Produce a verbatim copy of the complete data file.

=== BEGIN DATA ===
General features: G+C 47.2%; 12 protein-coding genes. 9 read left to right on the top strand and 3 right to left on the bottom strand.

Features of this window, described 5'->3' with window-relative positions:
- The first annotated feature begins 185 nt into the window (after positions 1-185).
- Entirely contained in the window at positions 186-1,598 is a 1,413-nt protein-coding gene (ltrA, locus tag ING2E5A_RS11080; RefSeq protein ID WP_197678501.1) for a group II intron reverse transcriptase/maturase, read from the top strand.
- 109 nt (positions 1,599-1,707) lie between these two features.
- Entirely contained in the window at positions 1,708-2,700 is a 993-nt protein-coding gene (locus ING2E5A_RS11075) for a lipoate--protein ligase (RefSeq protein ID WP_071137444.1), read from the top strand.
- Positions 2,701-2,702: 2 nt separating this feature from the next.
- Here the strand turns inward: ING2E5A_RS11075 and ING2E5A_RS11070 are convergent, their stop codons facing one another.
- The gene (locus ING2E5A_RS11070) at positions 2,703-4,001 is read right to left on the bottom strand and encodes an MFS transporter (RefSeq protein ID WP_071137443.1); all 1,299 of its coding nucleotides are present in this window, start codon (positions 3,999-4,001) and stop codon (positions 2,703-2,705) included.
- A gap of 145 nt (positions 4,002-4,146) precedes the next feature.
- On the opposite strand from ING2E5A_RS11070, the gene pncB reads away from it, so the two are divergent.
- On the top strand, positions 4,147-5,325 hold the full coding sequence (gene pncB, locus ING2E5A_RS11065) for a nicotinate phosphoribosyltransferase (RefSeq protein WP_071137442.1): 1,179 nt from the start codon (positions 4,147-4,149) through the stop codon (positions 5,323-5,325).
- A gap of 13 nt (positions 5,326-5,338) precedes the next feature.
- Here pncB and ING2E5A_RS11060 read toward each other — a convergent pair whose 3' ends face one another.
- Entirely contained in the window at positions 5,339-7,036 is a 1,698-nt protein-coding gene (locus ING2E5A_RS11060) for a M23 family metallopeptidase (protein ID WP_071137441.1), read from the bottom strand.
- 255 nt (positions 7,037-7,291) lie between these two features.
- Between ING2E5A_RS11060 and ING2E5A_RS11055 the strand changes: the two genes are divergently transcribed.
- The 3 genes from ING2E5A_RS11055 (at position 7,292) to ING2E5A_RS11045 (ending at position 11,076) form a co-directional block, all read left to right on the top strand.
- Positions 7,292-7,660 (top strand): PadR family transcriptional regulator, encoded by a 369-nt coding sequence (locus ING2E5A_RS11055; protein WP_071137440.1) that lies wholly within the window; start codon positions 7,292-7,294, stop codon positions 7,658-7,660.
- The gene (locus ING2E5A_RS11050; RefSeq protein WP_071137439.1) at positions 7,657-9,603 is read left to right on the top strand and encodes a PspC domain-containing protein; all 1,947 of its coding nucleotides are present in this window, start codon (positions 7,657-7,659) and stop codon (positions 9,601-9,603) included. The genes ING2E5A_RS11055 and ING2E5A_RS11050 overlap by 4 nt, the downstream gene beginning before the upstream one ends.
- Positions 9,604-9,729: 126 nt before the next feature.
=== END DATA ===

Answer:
General features: G+C 47.2%; 12 protein-coding genes. 9 read left to right on the top strand and 3 right to left on the bottom strand.

Features of this window, described 5'->3' with window-relative positions:
- The first annotated feature begins 185 nt into the window (after positions 1-185).
- Entirely contained in the window at positions 186-1,598 is a 1,413-nt protein-coding gene (ltrA, locus tag ING2E5A_RS11080; RefSeq protein ID WP_197678501.1) for a group II intron reverse transcriptase/maturase, read from the top strand.
- 109 nt (positions 1,599-1,707) lie between these two features.
- Entirely contained in the window at positions 1,708-2,700 is a 993-nt protein-coding gene (locus ING2E5A_RS11075) for a lipoate--protein ligase (RefSeq protein ID WP_071137444.1), read from the top strand.
- Positions 2,701-2,702: 2 nt separating this feature from the next.
- Here the strand turns inward: ING2E5A_RS11075 and ING2E5A_RS11070 are convergent, their stop codons facing one another.
- The gene (locus ING2E5A_RS11070) at positions 2,703-4,001 is read right to left on the bottom strand and encodes an MFS transporter (RefSeq protein ID WP_071137443.1); all 1,299 of its coding nucleotides are present in this window, start codon (positions 3,999-4,001) and stop codon (positions 2,703-2,705) included.
- A gap of 145 nt (positions 4,002-4,146) precedes the next feature.
- On the opposite strand from ING2E5A_RS11070, the gene pncB reads away from it, so the two are divergent.
- On the top strand, positions 4,147-5,325 hold the full coding sequence (gene pncB, locus ING2E5A_RS11065) for a nicotinate phosphoribosyltransferase (RefSeq protein WP_071137442.1): 1,179 nt from the start codon (positions 4,147-4,149) through the stop codon (positions 5,323-5,325).
- A gap of 13 nt (positions 5,326-5,338) precedes the next feature.
- Here pncB and ING2E5A_RS11060 read toward each other — a convergent pair whose 3' ends face one another.
- Entirely contained in the window at positions 5,339-7,036 is a 1,698-nt protein-coding gene (locus ING2E5A_RS11060) for a M23 family metallopeptidase (protein ID WP_071137441.1), read from the bottom strand.
- 255 nt (positions 7,037-7,291) lie between these two features.
- Between ING2E5A_RS11060 and ING2E5A_RS11055 the strand changes: the two genes are divergently transcribed.
- The 3 genes from ING2E5A_RS11055 (at position 7,292) to ING2E5A_RS11045 (ending at position 11,076) form a co-directional block, all read left to right on the top strand.
- Positions 7,292-7,660 (top strand): PadR family transcriptional regulator, encoded by a 369-nt coding sequence (locus ING2E5A_RS11055; protein WP_071137440.1) that lies wholly within the window; start codon positions 7,292-7,294, stop codon positions 7,658-7,660.
- The gene (locus ING2E5A_RS11050; RefSeq protein WP_071137439.1) at positions 7,657-9,603 is read left to right on the top strand and encodes a PspC domain-containing protein; all 1,947 of its coding nucleotides are present in this window, start codon (positions 7,657-7,659) and stop codon (positions 9,601-9,603) included. The genes ING2E5A_RS11055 and ING2E5A_RS11050 overlap by 4 nt, the downstream gene beginning before the upstream one ends.
- Positions 9,604-9,729: 126 nt before the next feature.